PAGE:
Society

Are we Open to Talk Sex and Sexuality to our children?

Talking about sex and sexuality to our kids educates and protects them in their future life. – By Jean Berchmans Siboniyo
Many parents find it embarrassing and shameful to talk to their children about sex and sexuality. . It may make you feel uncomfortable at first, but it gets easier with time and practice.
This is the case of Claude Ntahorubuze…, a parent of three children. “I feel very embarrassed and ashamed to engage a discussion about sex and sexuality with my daughters. What I do now is only to care about where they go and who their friends are”.
According to Claude, he waits until her first-born daughter gets in 5th form, and then he will exert strenuous effort to start talking about sex and sexuality with her. While waiting for that time, he teaches them how to swim, watches the television together and when something related to sex appears, he tells them not to do that, it is not time yet for them to know anything about sex.
Martha Irambona, a mother of a daughter who is in 4th form says that she tells her children stories of what happened to others and warns them never to follow such bad examples. She encourages them to love God and save the honor of their family. If they hide her what they do, they will not hide it to God. “Study first. Time for you to do that has not come yet”, says Martha.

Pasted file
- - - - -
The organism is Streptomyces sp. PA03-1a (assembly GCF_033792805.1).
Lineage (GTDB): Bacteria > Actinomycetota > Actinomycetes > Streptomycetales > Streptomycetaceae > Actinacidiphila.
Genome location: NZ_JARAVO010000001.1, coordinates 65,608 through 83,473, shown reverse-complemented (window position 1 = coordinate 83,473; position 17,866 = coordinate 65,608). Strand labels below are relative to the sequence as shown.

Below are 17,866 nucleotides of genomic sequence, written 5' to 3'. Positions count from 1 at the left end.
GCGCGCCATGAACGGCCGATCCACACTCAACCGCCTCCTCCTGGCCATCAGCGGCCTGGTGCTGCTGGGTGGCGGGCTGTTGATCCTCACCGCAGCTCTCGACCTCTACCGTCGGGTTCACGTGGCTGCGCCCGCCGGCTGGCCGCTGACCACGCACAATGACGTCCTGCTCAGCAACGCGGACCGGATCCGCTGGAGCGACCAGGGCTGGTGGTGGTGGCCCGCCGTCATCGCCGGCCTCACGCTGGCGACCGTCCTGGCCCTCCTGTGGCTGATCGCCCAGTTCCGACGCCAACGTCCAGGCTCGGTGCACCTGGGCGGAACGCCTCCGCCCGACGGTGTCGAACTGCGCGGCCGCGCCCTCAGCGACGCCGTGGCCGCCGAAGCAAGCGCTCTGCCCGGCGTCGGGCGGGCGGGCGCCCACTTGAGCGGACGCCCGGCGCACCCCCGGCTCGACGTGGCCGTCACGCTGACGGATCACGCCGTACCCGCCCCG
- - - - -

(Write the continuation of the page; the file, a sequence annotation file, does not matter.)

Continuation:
Bernice Dushime, a 4th form student in secondary school, indicates that she got a conversation opportunity to talk to her father about love when she had fallen in love with a young boy in the neighborhood.
“My mother told me that boys are roaring lions, girls are sheep that can easily be tricked and devoured at any time”, says Bernice. Despite this, she loved a boy one day.
Esperance Kaneza, single adult lady says: “my father died when I was in 6th form secondary school. We had never had a conversation about sex and sexuality”.
All these cases show that many parents teach their children about sex and sexuality when the latter have already heard or done something related to sex. Even so, according to many educators, parents shouldn’t be discouraged to talk about sex to their kids whenever it is necessary.
It is worth noting that teens often name their parents as the biggest influence in their decisions about sex. And teens who report having good conversations with their parents about sex are more likely to delay sexual activity, have fewer partners, and use condoms and other contraceptives when they do have sex.